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Women's Month: Meet Niamh Harman

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Women's Month: Meet Niamh Harman

To celebrate women's month, we are sharing some of our inspirational community members here at SODA. Meet the fabulous Niamh Harman, Lead UX/UI Designer at Salesforce.

Where did you study and what got you into your profession?

I studied at the National College of Art and Design in Dublin from 2008 - 2012. At 14 years old, I knew I wanted to be a professional artist or designer. I was pretty awful at maths and science in school, but I loved art, design, playing music, theatre and photography, so art college was a no-brainer for me! I graduated with a degree in Graphic Design in 2012 and landed my first design job at a design agency in Dublin.

Over the past 11 years, I've gotten amazing exposure to the industry, people, and the culture of design studios, startups and tech companies; I still love it every day. 

What have been your biggest and personal achievements?

My biggest career achievement to date is the work I did with Spectrum Life (Ireland’s largest employee health and wellbeing company) from 2014 to 2021. The company started as one of my branding design clients in 2014. I then joined the team as a freelance design contractor in 2016, growing a small design team and then taking on the role of Creative Director of the company in 2020. When I started with Spectrum Life there were 10 employees; when I left, there were 130 employees. This was an amazing journey and I loved being part of an Irish tech start-up. I was excited to be able to speak about this journey at the 'Festival of UX & Design, London 2021'. 

I am now working as a Lead UX/UI Designer at Salesforce since April 2021. Our design team is global, so I am always learning new perspectives and growing my UX craft, as well as up-skilling and learning to be a better leader.

My biggest personal achievement is the work I did with Dublin Simon Community (Homeless Charity) for 9 years. Working with less-fortunate people sleeping rough on the streets taught me a lot about empathy and compassion, and kept me grounded.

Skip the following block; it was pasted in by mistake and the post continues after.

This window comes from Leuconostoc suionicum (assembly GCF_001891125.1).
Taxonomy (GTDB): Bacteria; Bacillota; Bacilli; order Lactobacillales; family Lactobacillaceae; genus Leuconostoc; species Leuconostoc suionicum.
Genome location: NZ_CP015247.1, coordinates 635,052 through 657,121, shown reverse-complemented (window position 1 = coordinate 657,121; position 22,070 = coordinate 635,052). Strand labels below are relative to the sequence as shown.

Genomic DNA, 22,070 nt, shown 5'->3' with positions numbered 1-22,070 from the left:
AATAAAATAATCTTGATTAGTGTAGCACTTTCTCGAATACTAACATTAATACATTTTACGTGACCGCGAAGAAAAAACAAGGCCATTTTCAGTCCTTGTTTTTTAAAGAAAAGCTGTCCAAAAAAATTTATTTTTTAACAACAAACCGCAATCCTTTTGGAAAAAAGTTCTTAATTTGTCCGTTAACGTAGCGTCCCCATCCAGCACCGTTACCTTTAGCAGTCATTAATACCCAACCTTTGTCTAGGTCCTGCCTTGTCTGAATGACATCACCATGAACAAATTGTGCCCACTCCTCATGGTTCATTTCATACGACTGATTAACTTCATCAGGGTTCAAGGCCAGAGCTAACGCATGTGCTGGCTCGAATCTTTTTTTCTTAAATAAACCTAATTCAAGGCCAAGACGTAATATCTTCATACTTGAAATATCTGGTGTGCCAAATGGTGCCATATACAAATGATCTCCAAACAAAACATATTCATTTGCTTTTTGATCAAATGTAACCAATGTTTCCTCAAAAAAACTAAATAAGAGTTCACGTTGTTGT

I am also really proud of the mentoring work I have done over the past few years, I love watching people thrive and be excited about design, and I love being part of their journey and watching them succeed.

Finally, I am proud of my recent relocation. Last year I finally decided to give another city a go, so I am now living in Berlin and enjoying something new. It's such a creative city and I am really glad I made the leap, despite it being scary. 

What advice would you give to your younger self?

Chill out. You're not a heart surgeon - you're a designer. Nobody is going to die if you mess it up. Put yourself out there. Get a mentor, be a mentor. Follow the fun and do what makes you happy. Draw more. Read more. Be yourself. Travel, enjoy the world, work will be there when you get back. Helping people makes you feel good.

Look for inspiration in the world around you, and bring those experiences into your work. Don't pull all-nighters. Even when it's stressful, try to laugh it off. Don't take life so seriously. Sleep. There is someone that knows less than you do! Lead with empathy. Thank people, always. Bring your true authentic self to work.

What does an equitable space look like for you? How can this create impact?

An equitable space to me is where everyone has opportunities and resources to succeed. It’s where all employees are empowered to perform to their very best and they should feel that they are fully supported to succeed within an inclusive workplace. For me, as a woman in tech, it’s really important that I feel supported and have equal growth opportunities compared to men. I struggled with imposter syndrome and self-confidence throughout my career so having women role models in the workplace creates huge impact. It can be empowering to be surrounded by a group of individuals who can relate to your challenges.